Though there are no lands in the deck, there are certainly many mana sources, and the goal with the deck is to hit four mana to play and activate an Informer or to cast a Spy. The big difference between this deck and Belcher in those terms is that Belcher always required seven mana, which may as well be a billion compared to the much simpler four required by OAS. The tradeoff is a reliance on the graveyard to combo, but this is an acceptable trade for many.

That graveyard interaction is to incorporate the kill first found as a win in Cephalid Breakfast – the Narcomoeba/Dread Return combo returning Angel of Glory's Rise into Azami, Lady of Scrolls and Laboratory Maniac. A win both efficient and elegant, not much more says "I'm all in" than milling your entire library and then drawing a card. Fortunately by the time you're able to do so, the hope is that you've resolved as many Cabal Therapies as required to clear the way, and you can be safe to allow the static ability of Lab Maniac to win no matter the opponent's life total. I have a well-documented soft spot for Azami and Lab Maniac, and this deck is close to my heart for teaming the pair in competitive constructed. I've spent an embarrassingly large number of hours pontificating on the "perfect" Legacy Breakfast list, and it's still probably worse than OAS – which is saying something.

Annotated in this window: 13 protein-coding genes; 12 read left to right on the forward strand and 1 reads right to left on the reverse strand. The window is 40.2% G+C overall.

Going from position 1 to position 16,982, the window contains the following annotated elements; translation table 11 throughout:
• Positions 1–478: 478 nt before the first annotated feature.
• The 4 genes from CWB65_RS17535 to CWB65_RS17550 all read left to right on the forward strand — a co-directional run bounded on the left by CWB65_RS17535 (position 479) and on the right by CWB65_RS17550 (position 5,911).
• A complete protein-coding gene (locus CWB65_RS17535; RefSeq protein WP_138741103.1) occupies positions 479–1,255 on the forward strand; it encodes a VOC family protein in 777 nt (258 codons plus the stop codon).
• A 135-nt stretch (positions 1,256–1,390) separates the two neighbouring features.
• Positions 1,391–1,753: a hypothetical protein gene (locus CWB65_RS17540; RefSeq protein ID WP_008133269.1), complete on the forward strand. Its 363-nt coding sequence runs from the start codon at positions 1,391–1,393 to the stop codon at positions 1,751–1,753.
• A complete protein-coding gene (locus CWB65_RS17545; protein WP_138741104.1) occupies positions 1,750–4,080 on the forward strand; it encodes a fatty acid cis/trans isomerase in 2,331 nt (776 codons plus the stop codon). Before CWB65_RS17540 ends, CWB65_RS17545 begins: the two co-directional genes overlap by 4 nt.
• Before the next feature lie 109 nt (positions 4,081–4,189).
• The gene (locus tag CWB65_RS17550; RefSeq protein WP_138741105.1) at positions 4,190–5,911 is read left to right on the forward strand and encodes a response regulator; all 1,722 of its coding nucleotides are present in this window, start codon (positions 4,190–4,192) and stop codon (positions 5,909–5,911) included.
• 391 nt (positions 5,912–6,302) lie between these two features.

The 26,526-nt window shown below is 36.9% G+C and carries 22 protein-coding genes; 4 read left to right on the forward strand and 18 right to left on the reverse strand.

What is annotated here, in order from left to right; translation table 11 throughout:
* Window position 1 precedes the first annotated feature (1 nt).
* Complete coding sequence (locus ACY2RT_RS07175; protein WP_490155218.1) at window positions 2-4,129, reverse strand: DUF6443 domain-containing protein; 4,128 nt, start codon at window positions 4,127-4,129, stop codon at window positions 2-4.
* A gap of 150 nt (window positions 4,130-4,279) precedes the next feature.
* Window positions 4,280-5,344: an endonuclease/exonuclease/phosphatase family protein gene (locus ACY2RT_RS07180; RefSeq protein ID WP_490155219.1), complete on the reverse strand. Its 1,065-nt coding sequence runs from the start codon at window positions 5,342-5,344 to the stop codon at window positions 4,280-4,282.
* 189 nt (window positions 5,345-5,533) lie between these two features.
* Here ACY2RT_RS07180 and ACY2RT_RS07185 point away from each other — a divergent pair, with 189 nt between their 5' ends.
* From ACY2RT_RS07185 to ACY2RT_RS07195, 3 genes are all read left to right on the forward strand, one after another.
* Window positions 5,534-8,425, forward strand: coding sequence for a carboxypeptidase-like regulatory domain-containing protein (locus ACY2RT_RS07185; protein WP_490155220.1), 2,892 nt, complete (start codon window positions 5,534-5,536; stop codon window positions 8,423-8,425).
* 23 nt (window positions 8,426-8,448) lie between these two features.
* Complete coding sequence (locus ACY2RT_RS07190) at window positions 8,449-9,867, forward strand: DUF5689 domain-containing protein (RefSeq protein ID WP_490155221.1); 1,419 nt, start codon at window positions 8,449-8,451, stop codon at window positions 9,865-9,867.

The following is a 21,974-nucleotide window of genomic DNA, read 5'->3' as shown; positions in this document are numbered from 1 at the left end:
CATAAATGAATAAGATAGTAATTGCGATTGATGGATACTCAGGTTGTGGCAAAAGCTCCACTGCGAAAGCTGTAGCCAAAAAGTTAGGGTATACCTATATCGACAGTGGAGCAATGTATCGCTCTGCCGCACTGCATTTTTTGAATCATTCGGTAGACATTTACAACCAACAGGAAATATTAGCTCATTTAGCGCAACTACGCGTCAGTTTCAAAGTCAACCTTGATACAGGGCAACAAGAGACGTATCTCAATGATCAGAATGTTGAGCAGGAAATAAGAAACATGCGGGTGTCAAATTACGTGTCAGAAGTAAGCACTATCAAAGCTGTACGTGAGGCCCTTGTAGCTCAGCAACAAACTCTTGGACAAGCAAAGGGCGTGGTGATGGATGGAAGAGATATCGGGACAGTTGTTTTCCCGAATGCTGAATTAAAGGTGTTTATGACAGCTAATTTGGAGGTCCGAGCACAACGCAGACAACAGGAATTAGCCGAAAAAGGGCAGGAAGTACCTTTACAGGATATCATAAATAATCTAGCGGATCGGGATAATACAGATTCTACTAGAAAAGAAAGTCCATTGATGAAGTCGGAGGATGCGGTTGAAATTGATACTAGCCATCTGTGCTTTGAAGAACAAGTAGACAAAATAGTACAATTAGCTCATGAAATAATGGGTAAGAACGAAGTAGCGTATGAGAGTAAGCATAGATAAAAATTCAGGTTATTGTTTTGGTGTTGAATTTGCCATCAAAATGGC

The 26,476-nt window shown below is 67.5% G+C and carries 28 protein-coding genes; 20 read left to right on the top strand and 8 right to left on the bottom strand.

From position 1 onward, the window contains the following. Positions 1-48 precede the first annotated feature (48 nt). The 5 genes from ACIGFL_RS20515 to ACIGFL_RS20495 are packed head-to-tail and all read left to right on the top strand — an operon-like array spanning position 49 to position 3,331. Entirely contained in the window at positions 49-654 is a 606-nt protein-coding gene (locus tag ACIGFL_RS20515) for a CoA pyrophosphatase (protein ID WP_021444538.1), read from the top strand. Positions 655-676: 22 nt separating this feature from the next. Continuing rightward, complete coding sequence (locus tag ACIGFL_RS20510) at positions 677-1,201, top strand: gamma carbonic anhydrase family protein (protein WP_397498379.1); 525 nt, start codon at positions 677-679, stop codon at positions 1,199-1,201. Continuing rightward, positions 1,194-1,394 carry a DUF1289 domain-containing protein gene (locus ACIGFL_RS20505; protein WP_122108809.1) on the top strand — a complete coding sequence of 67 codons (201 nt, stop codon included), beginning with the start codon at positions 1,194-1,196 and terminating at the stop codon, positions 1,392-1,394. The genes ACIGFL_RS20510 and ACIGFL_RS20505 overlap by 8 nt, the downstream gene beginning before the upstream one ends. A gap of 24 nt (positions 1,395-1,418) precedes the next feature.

Though this deck may be based on a Belcher shell, it has allusions to another deck from Legacy's past, which I find much more interesting than yet-another-take-on-Storm-combo-Belcher. Once upon a time, a widely maligned poster on proposed another manaless deck idea he dubbed as "Pitch World."


I have no idea how the creator of this deck expected to win a game. I suppose via Dryad beats? More recently I've seen variations on this theme that combine it with the Infect deck from the first Modern Pro Tour, running Blazing Shoal and Progenitus for maximum damage potential. Lacking lands, the deck runs Memnites and Ornithopters for Shoal targets, which has to be terrible.

On the other end of the spectrum from Oops All Spells, we have a deck that may look familiar to many of you.


This is the deck that put 43Lands.dec on the map, after running roughshod over German Nationals. It was the first, and possibly the last, to run the full 43 lands – though the deck kept the name well after dipping down to the 30-something range.